It’s pretty easy to hate David McCallum.
Devastatingly handsome Scottish actor. Broke out in the 1962 film “Billy Budd,” stardom in “The Man From U.N.C.L.E.” Television, film and stage career for 63 years, the last 13 in “NCIS,” as Dr. Donald “Ducky” Mallard.
And now, at 82, he has published his first novel, a lark of a crime story involving a New York actor out of his depth. Worse, it’s pretty danged good. (Have I said I don’t like this guy?)
“Once a Crooked Man” is mostly the story of Harry Murphy, a 30-something actor in New York, getting by on commercials (“his voice had the essential ingredients of sounding authoritative and at the same time friendly”) and small parts in film and television.
One afternoon, just after auditions for a voice-over bit in a mayonnaise commercial and a part in an off-Broadway play, he needs a quick bathroom break.
He pops into a none-too-fancy Chinese place, the Fiery Dragon. There’s only one table with customers. Before Harry can reach the facilities, the men at the table tell him to get out. Desperate, Harry steps into the restaurant alley to take care of the business at hand . . . and overhears, through an open window, those lone customers planning an execution.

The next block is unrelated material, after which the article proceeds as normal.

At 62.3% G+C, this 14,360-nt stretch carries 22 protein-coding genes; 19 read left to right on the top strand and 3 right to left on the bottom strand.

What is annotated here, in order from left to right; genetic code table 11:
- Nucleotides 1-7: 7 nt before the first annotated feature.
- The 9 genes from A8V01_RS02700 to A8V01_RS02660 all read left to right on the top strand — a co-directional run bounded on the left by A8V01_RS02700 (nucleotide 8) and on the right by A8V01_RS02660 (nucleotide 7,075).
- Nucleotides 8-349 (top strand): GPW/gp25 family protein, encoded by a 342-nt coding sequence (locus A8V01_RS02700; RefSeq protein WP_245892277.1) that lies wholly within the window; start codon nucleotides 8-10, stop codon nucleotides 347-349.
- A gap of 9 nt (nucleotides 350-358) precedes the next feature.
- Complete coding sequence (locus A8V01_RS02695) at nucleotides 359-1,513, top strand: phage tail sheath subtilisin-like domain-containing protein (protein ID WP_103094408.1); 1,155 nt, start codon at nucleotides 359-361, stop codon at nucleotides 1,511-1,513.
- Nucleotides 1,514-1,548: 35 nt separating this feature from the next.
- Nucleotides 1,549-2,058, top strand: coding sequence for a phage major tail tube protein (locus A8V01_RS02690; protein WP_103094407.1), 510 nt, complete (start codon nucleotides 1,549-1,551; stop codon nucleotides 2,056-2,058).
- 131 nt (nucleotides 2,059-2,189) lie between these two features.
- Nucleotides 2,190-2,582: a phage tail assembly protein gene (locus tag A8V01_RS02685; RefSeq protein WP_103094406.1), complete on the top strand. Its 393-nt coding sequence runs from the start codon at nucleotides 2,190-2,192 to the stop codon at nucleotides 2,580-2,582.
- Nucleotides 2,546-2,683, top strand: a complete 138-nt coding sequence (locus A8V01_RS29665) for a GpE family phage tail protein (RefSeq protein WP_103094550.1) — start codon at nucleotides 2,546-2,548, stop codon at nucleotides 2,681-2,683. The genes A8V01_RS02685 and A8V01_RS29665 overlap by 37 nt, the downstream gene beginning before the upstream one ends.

First, this situation is a good reminder to go before you leave home.
Second, it’s a reminder that, should you overhear mobsters discussing a hit, stay out of it.
These low-level, lowbrow gangsters are the aging Bruschetti brothers, Salvatore, Enzo and Max. The problem is Max. He has free run of the young prostitutes for his still-surging sexual appetite in one of their establishments, but he nearly dropped dead of a heart attack a month ago.
As the novel opens, he’s persuading his brothers to cash out of the drug trade, with only a couple of executions needed to secure their safe retirement package.
Cue Harry. Or, more particularly, Harry’s conscience.
Flush with that big mayo contract money (he got the gig!) and pinged by guilt about knowing some poor sap is going to get whacked, he jets off to London to give the elderly target a heads-up. Good deed done, he’ll pop around London and then bounce back to Gotham and his busy, if fledgling, career.
“Once a Crooked Man” tracks how this all goes delightfully wrong, from the hitmen and prostitutes in the Bruschettis’ stable, to their overlords in South American drug compounds, to the sexual concerns of money launderers in the United Kingdom.
It’s all cheerfully implausible in the manner that, say, “NCIS” is implausible but still fun to watch. The only thing that stopped me was a rape-and-bondage scene in which the female victim decides that she likes it so much that she might just drop everything and take up with her assailant. That seemed sort of heavy for a crime caper told in such an otherwise breezy, engaging manner.
After all, McCallum isn’t writing a noirish tale of deceit, vengeance and the hard hustle. This is crime as light comedy, with a broad cast of characters, and you’re not supposed to take any of it seriously. There are guns, a fetching detective and bags of money. It’s a three-card monte as to who winds up where with what and whom.
Neely Tucker is a national reporter for The Washington Post and the author, most recently, of “Murder, D.C.”
By David McCallum
Minotaur. 337 pp. $25.99